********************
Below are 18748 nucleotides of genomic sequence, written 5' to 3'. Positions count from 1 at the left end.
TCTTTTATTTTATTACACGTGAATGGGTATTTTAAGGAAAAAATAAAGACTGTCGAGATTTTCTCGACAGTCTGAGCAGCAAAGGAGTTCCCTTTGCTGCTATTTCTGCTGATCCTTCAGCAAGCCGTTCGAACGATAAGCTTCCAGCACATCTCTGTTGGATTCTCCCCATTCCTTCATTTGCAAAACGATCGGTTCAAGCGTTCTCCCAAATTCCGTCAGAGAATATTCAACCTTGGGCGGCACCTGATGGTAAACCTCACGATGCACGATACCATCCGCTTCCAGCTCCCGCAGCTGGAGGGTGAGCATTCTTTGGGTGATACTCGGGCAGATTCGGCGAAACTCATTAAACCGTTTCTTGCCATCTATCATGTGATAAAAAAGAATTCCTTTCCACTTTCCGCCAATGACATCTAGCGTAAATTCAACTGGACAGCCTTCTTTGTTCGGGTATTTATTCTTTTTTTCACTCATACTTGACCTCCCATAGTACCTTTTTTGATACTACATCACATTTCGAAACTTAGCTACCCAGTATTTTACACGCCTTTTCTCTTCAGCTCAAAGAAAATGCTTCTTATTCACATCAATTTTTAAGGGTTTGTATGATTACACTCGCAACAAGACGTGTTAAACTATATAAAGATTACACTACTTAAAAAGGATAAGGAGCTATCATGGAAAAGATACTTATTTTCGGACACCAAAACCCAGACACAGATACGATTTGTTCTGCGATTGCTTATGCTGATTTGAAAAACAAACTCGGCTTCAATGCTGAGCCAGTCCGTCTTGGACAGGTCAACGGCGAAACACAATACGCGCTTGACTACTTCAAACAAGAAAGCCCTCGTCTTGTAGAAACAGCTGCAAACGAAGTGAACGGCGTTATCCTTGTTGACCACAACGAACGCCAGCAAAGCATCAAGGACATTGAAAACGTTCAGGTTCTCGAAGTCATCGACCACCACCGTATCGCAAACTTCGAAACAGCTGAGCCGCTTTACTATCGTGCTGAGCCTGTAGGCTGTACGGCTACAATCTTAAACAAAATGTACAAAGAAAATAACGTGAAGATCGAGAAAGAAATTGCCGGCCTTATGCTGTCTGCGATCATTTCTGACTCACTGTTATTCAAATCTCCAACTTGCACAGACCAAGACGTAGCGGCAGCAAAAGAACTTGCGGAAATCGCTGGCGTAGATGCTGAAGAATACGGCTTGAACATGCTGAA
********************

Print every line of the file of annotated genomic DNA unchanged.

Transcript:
Below are 18748 nucleotides of genomic sequence, written 5' to 3'. Positions count from 1 at the left end.
TCTTTTATTTTATTACACGTGAATGGGTATTTTAAGGAAAAAATAAAGACTGTCGAGATTTTCTCGACAGTCTGAGCAGCAAAGGAGTTCCCTTTGCTGCTATTTCTGCTGATCCTTCAGCAAGCCGTTCGAACGATAAGCTTCCAGCACATCTCTGTTGGATTCTCCCCATTCCTTCATTTGCAAAACGATCGGTTCAAGCGTTCTCCCAAATTCCGTCAGAGAATATTCAACCTTGGGCGGCACCTGATGGTAAACCTCACGATGCACGATACCATCCGCTTCCAGCTCCCGCAGCTGGAGGGTGAGCATTCTTTGGGTGATACTCGGGCAGATTCGGCGAAACTCATTAAACCGTTTCTTGCCATCTATCATGTGATAAAAAAGAATTCCTTTCCACTTTCCGCCAATGACATCTAGCGTAAATTCAACTGGACAGCCTTCTTTGTTCGGGTATTTATTCTTTTTTTCACTCATACTTGACCTCCCATAGTACCTTTTTTGATACTACATCACATTTCGAAACTTAGCTACCCAGTATTTTACACGCCTTTTCTCTTCAGCTCAAAGAAAATGCTTCTTATTCACATCAATTTTTAAGGGTTTGTATGATTACACTCGCAACAAGACGTGTTAAACTATATAAAGATTACACTACTTAAAAAGGATAAGGAGCTATCATGGAAAAGATACTTATTTTCGGACACCAAAACCCAGACACAGATACGATTTGTTCTGCGATTGCTTATGCTGATTTGAAAAACAAACTCGGCTTCAATGCTGAGCCAGTCCGTCTTGGACAGGTCAACGGCGAAACACAATACGCGCTTGACTACTTCAAACAAGAAAGCCCTCGTCTTGTAGAAACAGCTGCAAACGAAGTGAACGGCGTTATCCTTGTTGACCACAACGAACGCCAGCAAAGCATCAAGGACATTGAAAACGTTCAGGTTCTCGAAGTCATCGACCACCACCGTATCGCAAACTTCGAAACAGCTGAGCCGCTTTACTATCGTGCTGAGCCTGTAGGCTGTACGGCTACAATCTTAAACAAAATGTACAAAGAAAATAACGTGAAGATCGAGAAAGAAATTGCCGGCCTTATGCTGTCTGCGATCATTTCTGACTCACTGTTATTCAAATCTCCAACTTGCACAGACCAAGACGTAGCGGCAGCAAAAGAACTTGCGGAAATCGCTGGCGTAGATGCTGAAGAATACGGCTTGAACATGCTGAA